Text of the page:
Dan David, cofounder of Skippack-based GeoInvesting L.L.C., has been tracking China-based firms listed on the New York and Nasdaq stock markets - and exposing what he says are phony sales, sham transactions, and investor rip-offs. He has been doing this since the China stock boom of the late 2000s, for clients that include short-sellers and other investors.

David cites examples like Sino Forest, which exaggerated its timber holdings, and China MediaExpress Holdings, which exaggerated sales, before they were delisted by Western exchanges. He also identified Puda Coal and poultry-raiser Yuhe International, which have traded at penny-stock prices since GeoInvesting published reports questioning their financial statements.

These companies cost shareholders millions, while investors who bet against them made money.

GeoInvesting's latest report targeted New York Stock Exchange-listed Longwei Petroleum Co., whose U.S. investors include the California state pension fund.

In a 38-page report last week, GeoInvesting published what it said were time-lapse-camera images showing weed-grown train tracks and idle storage terminals at sites in China's Shanxi state that Longwei officials had told investors were handling large volumes of fuel in trucks and trains.

Longwei Petroleum "stock, in our opinion, is virtually worthless, completely uninvestable, and should be immediately delisted," GeoInvesting's report said.

In reply, Longwei alleged that GeoInvesting committed "errors of facts, misleading speculations, and malicious interpretations of events." But the allegations stung: Trading in the shares stopped and has not resumed, and a string of shareholders filed lawsuits against the firm. Longwei chief financial officer Michael Toups did not reply to messages Wednesday.

David is one of several China stock-watchers and critics featured in an ABC News report scheduled to air Wednesday night. ABC quotes U.S. Securities and Exchange Commission chairperson Mary Schapiro complaining that China Vice Premier Wang Qishan and other senior officials have refused her requests to cooperate on investigating alleged financial fraud by China-based, U.S.-listed companies.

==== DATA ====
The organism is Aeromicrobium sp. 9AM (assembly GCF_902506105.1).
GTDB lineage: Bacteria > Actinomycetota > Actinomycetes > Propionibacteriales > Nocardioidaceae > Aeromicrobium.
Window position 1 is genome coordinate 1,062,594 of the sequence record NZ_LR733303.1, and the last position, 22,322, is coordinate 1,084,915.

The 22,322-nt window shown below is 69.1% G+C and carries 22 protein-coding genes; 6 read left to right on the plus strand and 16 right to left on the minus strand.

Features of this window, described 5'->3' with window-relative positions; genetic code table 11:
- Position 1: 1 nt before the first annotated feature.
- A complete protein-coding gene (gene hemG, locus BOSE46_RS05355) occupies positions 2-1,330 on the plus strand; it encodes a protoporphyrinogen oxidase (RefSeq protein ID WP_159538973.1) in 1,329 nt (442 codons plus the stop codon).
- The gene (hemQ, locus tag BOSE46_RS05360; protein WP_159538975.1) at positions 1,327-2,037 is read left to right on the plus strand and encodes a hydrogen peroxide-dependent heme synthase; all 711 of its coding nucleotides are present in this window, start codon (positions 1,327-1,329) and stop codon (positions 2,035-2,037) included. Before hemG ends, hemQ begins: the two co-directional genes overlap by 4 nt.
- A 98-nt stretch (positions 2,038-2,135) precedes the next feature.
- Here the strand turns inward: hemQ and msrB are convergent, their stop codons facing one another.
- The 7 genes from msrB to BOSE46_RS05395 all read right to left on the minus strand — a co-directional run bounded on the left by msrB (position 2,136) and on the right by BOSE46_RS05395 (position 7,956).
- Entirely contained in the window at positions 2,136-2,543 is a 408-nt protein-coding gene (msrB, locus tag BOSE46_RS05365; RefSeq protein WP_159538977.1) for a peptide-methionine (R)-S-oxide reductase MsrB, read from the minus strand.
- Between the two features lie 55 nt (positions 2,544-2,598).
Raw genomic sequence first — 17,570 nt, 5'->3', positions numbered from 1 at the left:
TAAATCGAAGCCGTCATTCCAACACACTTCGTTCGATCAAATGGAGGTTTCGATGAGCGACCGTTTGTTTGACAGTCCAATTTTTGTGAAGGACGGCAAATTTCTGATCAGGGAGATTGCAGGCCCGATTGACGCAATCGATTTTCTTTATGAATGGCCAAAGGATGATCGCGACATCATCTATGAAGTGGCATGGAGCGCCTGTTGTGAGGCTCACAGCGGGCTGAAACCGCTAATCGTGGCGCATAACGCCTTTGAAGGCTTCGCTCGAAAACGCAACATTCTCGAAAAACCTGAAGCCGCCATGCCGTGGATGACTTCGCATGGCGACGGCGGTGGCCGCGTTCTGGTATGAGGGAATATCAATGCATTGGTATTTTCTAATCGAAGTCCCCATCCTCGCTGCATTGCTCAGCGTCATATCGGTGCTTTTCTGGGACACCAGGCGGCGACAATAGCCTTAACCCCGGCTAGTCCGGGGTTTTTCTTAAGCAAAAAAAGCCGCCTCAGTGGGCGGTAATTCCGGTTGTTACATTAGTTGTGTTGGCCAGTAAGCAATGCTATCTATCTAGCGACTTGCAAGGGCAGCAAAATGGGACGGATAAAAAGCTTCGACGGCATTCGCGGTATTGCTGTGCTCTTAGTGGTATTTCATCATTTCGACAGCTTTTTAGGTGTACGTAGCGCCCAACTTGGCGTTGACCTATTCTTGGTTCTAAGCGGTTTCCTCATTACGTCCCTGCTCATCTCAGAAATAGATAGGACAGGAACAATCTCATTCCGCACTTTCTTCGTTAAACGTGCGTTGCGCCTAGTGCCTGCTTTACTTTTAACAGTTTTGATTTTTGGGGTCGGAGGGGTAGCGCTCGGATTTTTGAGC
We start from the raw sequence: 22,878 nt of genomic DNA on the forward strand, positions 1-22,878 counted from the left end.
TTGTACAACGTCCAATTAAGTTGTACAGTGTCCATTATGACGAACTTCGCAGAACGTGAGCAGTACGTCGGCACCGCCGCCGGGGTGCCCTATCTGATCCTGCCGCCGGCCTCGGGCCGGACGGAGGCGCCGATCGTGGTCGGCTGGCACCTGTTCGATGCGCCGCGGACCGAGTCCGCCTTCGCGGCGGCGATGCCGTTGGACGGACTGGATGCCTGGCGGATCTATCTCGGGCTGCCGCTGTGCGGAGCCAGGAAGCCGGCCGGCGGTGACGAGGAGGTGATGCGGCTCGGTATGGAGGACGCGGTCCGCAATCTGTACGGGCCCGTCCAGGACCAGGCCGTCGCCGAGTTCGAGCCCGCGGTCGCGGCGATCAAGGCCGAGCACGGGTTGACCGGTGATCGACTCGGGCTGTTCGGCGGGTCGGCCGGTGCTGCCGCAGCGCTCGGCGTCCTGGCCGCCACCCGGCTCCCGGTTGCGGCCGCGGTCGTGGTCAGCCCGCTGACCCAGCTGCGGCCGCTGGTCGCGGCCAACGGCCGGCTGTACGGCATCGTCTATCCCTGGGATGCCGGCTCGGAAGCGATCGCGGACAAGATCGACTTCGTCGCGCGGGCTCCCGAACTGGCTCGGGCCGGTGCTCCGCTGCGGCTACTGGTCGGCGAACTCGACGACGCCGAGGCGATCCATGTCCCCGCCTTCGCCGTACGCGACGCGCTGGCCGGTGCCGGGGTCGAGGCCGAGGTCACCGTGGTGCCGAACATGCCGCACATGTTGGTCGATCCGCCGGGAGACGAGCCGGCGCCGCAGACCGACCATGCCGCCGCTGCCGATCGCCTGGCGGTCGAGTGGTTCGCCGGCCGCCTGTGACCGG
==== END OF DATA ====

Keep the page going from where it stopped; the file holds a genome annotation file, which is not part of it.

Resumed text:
David and partner Majed Soueidan say they employ 15 at GeoInvesting, including investigators in China.

Breaking bread

Bimbo Bakeries USA, the Horsham-based American arm of Mexico's Bimbo bread conglomerate, says it has bought 30 acres in Macungie Township, near Amazon.com's Lehigh Valley warehouse and will spend $75 million building a new bakery there. It will open in 2014.

The plant will "bring more than 100 jobs to the area," but will also apply "significant advantages in baking technology that will make our operations more efficient," Bimbo said in a brief e-mail statement.

What will that mean for Bimbo's Stroehmann bakery in East Norriton Township, and other aging Bimbo-owned plants? Spokesman David Margulies told me the company wouldn't comment.

Americans aren't buying sliced white factory bread or durable baked snack cakes like they used to. Money-losing Hostess, maker of Wonder Bread and Twinkies, shut its bakeries in Philadelphia and other cities last year, idling 19,000 workers nationwide.

Industrial bakers are "still getting squeezed," says Robert Costello, owner of $55 million-asset Costello Asset Management in Huntingdon Valley.

The East Norriton plant is in a great location, Costello said, near the Philadelphia region's major highway junctions. But, he added, such firms as SuperValu's Acme Markets and Lehigh Valley Dairies have consolidated production and distribution out of the Philly area to upstate counties in search of lower labor costs.

Contact Joseph N. DiStefano at 215-854-5194 or JoeD@phillynews.com, or follow on Twitter @PhillyJoeD.